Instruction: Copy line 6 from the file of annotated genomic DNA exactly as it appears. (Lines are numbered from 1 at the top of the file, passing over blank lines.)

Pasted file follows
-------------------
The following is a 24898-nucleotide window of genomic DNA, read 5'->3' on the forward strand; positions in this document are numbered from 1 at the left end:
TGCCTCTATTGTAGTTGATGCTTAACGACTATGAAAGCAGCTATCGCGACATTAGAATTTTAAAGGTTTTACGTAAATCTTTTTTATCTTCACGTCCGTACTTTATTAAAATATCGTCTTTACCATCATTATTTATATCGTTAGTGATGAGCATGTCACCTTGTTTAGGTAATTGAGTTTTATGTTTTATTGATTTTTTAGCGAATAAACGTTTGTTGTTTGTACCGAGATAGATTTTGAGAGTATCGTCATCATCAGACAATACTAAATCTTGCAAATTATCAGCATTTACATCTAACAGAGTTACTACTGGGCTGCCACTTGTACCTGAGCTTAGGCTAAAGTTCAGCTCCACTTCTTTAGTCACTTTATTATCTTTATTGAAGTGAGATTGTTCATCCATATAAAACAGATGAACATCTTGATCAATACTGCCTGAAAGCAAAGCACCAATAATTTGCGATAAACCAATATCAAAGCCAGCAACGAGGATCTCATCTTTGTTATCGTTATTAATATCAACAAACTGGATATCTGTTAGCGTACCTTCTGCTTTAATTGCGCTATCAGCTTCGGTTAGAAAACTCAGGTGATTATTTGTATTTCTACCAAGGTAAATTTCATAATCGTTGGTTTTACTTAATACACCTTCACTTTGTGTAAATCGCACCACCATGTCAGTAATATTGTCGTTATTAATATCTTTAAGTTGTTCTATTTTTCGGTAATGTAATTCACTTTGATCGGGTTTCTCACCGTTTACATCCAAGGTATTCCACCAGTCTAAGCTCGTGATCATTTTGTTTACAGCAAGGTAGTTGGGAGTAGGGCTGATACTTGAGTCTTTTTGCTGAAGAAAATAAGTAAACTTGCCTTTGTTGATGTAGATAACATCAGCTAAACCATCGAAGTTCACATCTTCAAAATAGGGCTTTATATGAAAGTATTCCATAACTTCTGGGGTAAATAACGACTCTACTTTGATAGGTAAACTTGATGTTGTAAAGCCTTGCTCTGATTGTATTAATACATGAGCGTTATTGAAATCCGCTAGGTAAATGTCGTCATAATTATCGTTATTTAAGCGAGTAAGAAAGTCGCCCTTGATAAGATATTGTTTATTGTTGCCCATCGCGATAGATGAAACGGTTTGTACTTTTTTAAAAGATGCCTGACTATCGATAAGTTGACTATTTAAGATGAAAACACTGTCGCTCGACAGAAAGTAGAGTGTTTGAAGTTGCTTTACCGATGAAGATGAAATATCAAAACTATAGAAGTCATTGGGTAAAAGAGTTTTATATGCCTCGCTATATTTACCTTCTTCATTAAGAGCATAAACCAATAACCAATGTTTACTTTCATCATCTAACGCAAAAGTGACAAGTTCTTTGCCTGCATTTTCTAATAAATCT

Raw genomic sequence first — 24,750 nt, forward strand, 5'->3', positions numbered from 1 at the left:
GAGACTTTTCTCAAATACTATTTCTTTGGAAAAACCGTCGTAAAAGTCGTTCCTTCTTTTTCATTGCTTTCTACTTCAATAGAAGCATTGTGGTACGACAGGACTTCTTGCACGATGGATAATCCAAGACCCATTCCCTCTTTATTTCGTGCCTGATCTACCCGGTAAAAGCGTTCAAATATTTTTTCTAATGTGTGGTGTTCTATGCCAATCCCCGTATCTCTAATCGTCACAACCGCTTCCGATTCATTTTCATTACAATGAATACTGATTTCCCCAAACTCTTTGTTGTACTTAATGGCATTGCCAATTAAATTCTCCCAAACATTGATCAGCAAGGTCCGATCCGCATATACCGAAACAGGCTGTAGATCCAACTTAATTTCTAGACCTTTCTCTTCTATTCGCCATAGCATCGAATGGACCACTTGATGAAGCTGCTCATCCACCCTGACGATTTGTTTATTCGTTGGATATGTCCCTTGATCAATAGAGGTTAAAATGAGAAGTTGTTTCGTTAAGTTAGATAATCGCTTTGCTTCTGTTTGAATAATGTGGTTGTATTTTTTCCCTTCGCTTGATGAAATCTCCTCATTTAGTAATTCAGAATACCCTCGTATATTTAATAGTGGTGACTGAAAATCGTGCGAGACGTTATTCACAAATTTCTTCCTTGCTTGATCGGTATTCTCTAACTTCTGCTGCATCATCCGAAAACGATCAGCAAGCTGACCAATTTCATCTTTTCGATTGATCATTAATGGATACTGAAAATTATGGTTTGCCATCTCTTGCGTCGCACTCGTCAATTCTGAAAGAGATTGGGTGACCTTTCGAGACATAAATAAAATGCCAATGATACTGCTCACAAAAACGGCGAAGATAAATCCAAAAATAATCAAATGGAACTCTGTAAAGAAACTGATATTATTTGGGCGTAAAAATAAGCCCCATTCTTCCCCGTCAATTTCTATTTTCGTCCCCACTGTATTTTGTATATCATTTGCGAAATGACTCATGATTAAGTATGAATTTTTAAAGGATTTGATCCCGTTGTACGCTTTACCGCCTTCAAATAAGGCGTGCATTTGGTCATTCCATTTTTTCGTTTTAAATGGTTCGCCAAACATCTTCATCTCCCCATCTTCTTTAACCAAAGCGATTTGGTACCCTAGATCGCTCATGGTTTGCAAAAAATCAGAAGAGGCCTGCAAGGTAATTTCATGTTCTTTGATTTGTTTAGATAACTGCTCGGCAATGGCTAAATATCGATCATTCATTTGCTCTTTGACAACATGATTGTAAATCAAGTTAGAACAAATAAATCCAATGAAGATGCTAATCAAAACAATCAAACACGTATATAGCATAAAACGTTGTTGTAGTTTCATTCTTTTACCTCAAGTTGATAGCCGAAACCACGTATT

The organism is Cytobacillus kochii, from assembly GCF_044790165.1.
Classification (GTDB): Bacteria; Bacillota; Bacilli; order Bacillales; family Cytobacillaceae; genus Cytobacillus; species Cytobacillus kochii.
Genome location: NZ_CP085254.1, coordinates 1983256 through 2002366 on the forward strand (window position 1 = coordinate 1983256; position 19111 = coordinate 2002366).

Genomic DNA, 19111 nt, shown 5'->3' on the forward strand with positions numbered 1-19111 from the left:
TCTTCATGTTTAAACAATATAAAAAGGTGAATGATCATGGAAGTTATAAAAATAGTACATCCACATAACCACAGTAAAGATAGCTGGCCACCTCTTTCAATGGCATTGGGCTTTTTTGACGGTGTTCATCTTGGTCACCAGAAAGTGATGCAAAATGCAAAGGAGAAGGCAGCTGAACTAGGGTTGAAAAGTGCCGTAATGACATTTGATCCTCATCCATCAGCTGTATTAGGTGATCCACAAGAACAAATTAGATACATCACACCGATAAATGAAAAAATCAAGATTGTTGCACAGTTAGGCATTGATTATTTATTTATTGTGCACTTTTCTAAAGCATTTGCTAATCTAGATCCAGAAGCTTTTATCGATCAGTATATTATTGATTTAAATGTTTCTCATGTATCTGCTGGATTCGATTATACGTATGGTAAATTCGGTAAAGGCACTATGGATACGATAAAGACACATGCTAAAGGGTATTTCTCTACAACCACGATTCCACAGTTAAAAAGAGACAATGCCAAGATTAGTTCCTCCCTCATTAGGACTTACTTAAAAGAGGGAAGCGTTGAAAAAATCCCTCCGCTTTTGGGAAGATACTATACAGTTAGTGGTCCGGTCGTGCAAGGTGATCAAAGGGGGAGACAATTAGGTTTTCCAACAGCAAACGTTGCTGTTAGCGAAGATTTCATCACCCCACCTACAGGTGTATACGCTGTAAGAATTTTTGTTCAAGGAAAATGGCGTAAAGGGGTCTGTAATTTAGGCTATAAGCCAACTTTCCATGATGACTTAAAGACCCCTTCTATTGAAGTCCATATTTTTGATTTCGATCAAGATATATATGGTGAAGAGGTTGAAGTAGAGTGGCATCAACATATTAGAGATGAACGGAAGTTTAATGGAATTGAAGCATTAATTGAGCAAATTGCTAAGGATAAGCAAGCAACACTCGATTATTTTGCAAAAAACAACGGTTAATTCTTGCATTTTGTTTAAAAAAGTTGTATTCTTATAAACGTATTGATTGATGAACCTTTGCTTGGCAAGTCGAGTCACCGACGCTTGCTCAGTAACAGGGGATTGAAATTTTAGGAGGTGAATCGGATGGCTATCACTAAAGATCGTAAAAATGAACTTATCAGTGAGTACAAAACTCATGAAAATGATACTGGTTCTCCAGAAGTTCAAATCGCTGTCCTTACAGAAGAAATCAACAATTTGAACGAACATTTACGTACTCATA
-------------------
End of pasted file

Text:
Classification (GTDB): Bacteria; Bacillota; Bacilli; order Bacillales; family Cytobacillaceae; genus Cytobacillus; species Cytobacillus kochii.